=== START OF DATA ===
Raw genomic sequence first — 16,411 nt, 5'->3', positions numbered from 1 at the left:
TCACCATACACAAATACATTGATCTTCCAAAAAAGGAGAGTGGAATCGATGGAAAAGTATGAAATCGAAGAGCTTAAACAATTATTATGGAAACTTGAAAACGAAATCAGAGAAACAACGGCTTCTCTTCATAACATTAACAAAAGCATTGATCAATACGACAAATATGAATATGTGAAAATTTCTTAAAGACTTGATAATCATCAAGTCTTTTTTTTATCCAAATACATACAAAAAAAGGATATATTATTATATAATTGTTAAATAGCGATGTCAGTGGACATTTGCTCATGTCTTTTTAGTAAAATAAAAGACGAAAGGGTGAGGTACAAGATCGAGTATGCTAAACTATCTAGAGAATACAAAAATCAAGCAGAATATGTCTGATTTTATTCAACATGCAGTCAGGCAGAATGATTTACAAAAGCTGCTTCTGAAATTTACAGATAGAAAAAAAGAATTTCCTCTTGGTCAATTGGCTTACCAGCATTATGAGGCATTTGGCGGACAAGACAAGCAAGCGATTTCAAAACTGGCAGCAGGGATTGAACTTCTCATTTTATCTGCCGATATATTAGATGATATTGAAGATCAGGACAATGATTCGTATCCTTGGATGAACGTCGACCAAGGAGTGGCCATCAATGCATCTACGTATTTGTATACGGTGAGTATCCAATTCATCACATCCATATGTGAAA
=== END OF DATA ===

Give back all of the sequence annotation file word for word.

Raw genomic sequence first — 16,411 nt, 5'->3', positions numbered from 1 at the left:
TCACCATACACAAATACATTGATCTTCCAAAAAAGGAGAGTGGAATCGATGGAAAAGTATGAAATCGAAGAGCTTAAACAATTATTATGGAAACTTGAAAACGAAATCAGAGAAACAACGGCTTCTCTTCATAACATTAACAAAAGCATTGATCAATACGACAAATATGAATATGTGAAAATTTCTTAAAGACTTGATAATCATCAAGTCTTTTTTTTATCCAAATACATACAAAAAAAGGATATATTATTATATAATTGTTAAATAGCGATGTCAGTGGACATTTGCTCATGTCTTTTTAGTAAAATAAAAGACGAAAGGGTGAGGTACAAGATCGAGTATGCTAAACTATCTAGAGAATACAAAAATCAAGCAGAATATGTCTGATTTTATTCAACATGCAGTCAGGCAGAATGATTTACAAAAGCTGCTTCTGAAATTTACAGATAGAAAAAAAGAATTTCCTCTTGGTCAATTGGCTTACCAGCATTATGAGGCATTTGGCGGACAAGACAAGCAAGCGATTTCAAAACTGGCAGCAGGGATTGAACTTCTCATTTTATCTGCCGATATATTAGATGATATTGAAGATCAGGACAATGATTCGTATCCTTGGATGAACGTCGACCAAGGAGTGGCCATCAATGCATCTACGTATTTGTATACGGTGAGTATCCAATTCATCACATCCATATGTGAAA